At approximately the end of the first week of illness, about a third of patients develop bacterial emboli to the skin known as rose spots. These are considered a classic symptom in typhoid fever, but they occasionally appear in shigellosis and nontyphoidal salmonellosis.
Physical exam Rose spots on the chest of a patient with typhoid fever due to the bacterium Salmonella typhi . Rose spots constitute a subtle, extremely sparse (often <5 spots), salmon-colored, blanching, truncal, maculopapular rash with 1- to 4-cm lesions that generally resolve within 2-5 days.
Relative bradycardia and a dicrotic pulse are also common during the first week. During the second week of illness, the patient is toxic-appearing and apathetic with sustained fever. The abdomen is slightly distended, and soft splenomegaly is common.
In the third week, the patient grows more toxic and anorexic with significant weight loss. The patient may have a thready pulse, tachypnea, conjunctivitis, and crackles over the lung bases. Pyrexia persists. The patient may enter into a typhoid state of apathy, confusion, and even psychosis. Patients may develop polyneuropathy. Abnormal cerebrospinal fluid should prompt a search for a different cause.
Meanwhile, the patient commonly has pronounced abdominal distension. Some individuals may produce liquid, foul, green-yellow diarrhea (pea soup diarrhea). At this stage, the patient may die from overwhelming toxemia, myocarditis, intestinal hemorrhage, or perforation due to necrotic Peyer patches. Rare complications of enteric fever include pancreatitis, meningitis, orchitis, and osteomyelitis.
During the fourth week, the fever, mental state, and abdominal distension slowly improve over a few days, but intestinal complications may still occur in surviving untreated individuals. Weight loss and debilitating weakness last months. Relapses occur in 10% of patients, mostly during the first 2-3 weeks of convalescence.
One to four percent of untreated patients become chronic carriers, defined as individuals who excrete Salmonella for more than 1 year. Some individuals may continue to excrete the bacterium for decades. Chronic carriers have a greater risk for carcinoma of the gallbladder and other gastrointestinal malignancies; chronic carriers had a 6-fold increase in the risk of death due to hepatobiliary cancer. This may be due to chronic inflammation caused by the bacterium.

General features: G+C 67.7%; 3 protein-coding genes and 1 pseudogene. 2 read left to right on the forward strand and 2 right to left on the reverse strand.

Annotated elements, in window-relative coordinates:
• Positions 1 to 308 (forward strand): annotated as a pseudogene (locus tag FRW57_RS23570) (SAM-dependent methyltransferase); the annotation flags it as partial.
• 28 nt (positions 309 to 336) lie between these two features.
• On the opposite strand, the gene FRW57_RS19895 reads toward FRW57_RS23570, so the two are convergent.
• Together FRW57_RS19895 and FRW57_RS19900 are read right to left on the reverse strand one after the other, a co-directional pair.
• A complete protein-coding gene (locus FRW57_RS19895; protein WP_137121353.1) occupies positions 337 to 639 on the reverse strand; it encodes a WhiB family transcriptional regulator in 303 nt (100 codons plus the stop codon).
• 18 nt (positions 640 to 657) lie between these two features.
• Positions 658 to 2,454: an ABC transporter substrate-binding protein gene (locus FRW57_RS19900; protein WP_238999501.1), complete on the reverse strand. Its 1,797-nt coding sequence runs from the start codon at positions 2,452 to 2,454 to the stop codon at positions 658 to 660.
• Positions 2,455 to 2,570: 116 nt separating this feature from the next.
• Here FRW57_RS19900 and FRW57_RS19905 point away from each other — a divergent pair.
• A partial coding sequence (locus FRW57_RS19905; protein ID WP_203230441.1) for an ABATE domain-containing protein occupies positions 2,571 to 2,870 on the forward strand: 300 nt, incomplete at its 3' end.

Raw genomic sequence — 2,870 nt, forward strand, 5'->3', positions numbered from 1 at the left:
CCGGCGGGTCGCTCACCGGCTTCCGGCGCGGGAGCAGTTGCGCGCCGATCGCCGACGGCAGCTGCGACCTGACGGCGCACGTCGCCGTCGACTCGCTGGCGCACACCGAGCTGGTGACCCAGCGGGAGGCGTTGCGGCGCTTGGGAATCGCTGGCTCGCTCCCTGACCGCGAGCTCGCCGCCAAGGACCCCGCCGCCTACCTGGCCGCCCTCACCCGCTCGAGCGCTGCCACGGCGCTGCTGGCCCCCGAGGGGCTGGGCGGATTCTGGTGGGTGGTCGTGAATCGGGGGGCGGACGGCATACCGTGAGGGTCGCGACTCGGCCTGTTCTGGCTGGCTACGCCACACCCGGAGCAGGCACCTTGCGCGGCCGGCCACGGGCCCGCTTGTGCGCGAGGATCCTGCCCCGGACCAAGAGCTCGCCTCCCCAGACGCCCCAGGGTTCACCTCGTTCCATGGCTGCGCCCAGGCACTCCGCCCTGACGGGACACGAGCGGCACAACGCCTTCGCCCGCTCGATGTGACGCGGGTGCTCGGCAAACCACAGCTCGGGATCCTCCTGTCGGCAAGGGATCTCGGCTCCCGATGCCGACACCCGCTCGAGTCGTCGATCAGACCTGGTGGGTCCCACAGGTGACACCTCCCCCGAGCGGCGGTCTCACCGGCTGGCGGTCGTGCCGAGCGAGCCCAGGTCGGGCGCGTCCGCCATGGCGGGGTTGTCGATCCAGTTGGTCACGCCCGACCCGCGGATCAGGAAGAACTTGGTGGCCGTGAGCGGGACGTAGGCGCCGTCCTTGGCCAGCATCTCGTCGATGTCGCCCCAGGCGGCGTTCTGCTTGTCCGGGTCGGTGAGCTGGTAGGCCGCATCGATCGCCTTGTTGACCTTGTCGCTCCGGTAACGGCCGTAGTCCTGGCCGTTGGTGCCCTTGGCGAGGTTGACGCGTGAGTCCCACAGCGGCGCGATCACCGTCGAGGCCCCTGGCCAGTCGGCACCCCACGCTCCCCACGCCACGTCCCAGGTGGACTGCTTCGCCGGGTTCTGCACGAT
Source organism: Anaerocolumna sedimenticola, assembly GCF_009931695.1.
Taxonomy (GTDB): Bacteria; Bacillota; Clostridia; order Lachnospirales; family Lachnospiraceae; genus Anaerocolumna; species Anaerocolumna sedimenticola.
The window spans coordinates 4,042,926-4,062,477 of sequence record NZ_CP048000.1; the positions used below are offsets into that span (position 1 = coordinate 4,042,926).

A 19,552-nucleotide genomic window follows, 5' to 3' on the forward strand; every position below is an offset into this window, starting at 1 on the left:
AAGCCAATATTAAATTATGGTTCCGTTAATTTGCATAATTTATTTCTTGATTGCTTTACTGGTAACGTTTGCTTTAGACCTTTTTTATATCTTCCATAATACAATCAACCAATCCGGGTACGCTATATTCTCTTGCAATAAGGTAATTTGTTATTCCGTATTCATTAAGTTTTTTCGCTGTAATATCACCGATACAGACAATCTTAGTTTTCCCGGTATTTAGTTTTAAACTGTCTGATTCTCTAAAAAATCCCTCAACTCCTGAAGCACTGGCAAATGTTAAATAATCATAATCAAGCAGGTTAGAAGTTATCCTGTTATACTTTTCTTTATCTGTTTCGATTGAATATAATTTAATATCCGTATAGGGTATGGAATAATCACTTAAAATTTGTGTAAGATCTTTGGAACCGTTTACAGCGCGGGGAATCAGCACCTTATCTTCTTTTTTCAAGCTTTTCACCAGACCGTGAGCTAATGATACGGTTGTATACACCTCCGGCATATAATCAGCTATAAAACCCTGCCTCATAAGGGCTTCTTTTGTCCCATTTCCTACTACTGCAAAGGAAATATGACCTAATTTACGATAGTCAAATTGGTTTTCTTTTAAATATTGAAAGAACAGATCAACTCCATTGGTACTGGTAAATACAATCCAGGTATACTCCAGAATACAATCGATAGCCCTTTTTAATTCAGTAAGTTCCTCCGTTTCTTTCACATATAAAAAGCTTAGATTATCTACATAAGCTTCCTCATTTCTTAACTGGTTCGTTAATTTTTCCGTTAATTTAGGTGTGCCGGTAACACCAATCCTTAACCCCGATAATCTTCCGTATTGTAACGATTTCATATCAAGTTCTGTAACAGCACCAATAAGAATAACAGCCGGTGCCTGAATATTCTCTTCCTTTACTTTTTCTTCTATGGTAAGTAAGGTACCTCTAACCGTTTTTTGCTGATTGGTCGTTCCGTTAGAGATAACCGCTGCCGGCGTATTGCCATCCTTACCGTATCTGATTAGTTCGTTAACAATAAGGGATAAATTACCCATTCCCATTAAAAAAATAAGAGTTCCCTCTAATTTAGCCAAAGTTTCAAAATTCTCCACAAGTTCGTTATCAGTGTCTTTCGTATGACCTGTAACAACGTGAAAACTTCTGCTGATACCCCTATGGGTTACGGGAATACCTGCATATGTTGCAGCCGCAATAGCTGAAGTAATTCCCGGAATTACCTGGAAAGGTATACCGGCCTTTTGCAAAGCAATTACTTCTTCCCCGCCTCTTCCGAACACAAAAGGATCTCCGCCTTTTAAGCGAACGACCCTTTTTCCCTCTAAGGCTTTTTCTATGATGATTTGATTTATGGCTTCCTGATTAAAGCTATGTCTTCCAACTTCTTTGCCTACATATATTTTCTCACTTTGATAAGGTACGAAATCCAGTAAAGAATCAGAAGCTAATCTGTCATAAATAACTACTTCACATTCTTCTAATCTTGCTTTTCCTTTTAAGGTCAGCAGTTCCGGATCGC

The differential diagnosis of typhoid fever requires consideration of many disease processes characterized by fever and abdominal complaints. Early in the disease the predominance of fever and upper respiratory tract symptoms may suggest influenza or other viral infections. Cough and fever suggest acute bronchitis and, when coupled with rales, raise the question of bacterial pneumonia. Headache, confusion, and fever may prompt consideration of bacterial or aseptic meningitis or meningoencephalitis.
Delirium, catatonia, or coma may suggest a diagnosis of psychosis or other neuropsychiatries illness. The abdominal findings may lead to a consideration of acute appendicitis, acute cholecystitis, or intestinal infarction. Bacillary, amebic or ischemic colitis may enter the differential diagnosis if blood diarrhea occurs. As fever continues over a period of weeks, other possibilities might include brucellosis, yersinosis, lymphoma, inflammatory bowel disease, bacterial endocarditis, miliary tuberculosis, malaria, sepsis, epidemic typhus and many other diseases.
The Widal test was the mainstay of typhoid fever diagnosis for decades. It is used to measure agglutinating antibodies against H and O antigens of S . typhi. Neither sensitive nor specific, the Widal test is no longer an acceptable clinical method ;
Indirect hemagglutination, indirect fluorescent Vi antibody, and indirect enzyme-linked immunosorbent assay (ELISA) for immunoglobulin M (IgM) and IgG antibodies to S . typhi polysaccharide, as well as monoclonal antibodies against S . typhi flagellin, are promising, but the success rates of these assays vary greatly in the literature.
Travelers to endemic countries should avoid raw unpeeled fruits or vegetables since they may have been prepared with contaminated water; in addition, they should drink only boiled water.
In endemic countries, the most cost-effective strategy for reducing the incidence of typhoid fever is the institution of public health measures to ensure safe drinking water and sanitary disposal of excreta.
The prognosis among persons with typhoid fever depends primarily on the speed of diagnosis and initiation of correct treatment. Generally, untreated typhoid fever carries a mortality rate of 10-20%. In properly treated disease, the mortality rate is less than 1%.